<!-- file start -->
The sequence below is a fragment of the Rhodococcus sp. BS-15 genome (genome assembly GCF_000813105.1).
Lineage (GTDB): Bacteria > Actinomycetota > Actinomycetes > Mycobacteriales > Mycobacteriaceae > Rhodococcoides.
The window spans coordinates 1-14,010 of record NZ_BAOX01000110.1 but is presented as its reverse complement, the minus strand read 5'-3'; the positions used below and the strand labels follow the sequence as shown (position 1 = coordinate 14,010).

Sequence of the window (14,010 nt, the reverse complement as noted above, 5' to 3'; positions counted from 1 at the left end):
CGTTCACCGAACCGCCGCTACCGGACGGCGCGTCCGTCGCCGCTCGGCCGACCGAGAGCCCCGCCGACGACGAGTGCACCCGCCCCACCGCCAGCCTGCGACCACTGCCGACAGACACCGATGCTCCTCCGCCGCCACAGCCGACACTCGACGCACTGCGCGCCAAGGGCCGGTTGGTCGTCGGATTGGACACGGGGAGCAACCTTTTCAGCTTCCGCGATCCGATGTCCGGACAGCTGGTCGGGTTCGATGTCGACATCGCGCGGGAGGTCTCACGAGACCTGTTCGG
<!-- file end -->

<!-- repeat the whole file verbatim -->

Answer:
The sequence below is a fragment of the Rhodococcus sp. BS-15 genome (genome assembly GCF_000813105.1).
Lineage (GTDB): Bacteria > Actinomycetota > Actinomycetes > Mycobacteriales > Mycobacteriaceae > Rhodococcoides.
The window spans coordinates 1-14,010 of record NZ_BAOX01000110.1 but is presented as its reverse complement, the minus strand read 5'-3'; the positions used below and the strand labels follow the sequence as shown (position 1 = coordinate 14,010).

Sequence of the window (14,010 nt, the reverse complement as noted above, 5' to 3'; positions counted from 1 at the left end):
CGTTCACCGAACCGCCGCTACCGGACGGCGCGTCCGTCGCCGCTCGGCCGACCGAGAGCCCCGCCGACGACGAGTGCACCCGCCCCACCGCCAGCCTGCGACCACTGCCGACAGACACCGATGCTCCTCCGCCGCCACAGCCGACACTCGACGCACTGCGCGCCAAGGGCCGGTTGGTCGTCGGATTGGACACGGGGAGCAACCTTTTCAGCTTCCGCGATCCGATGTCCGGACAGCTGGTCGGGTTCGATGTCGACATCGCGCGGGAGGTCTCACGAGACCTGTTCGG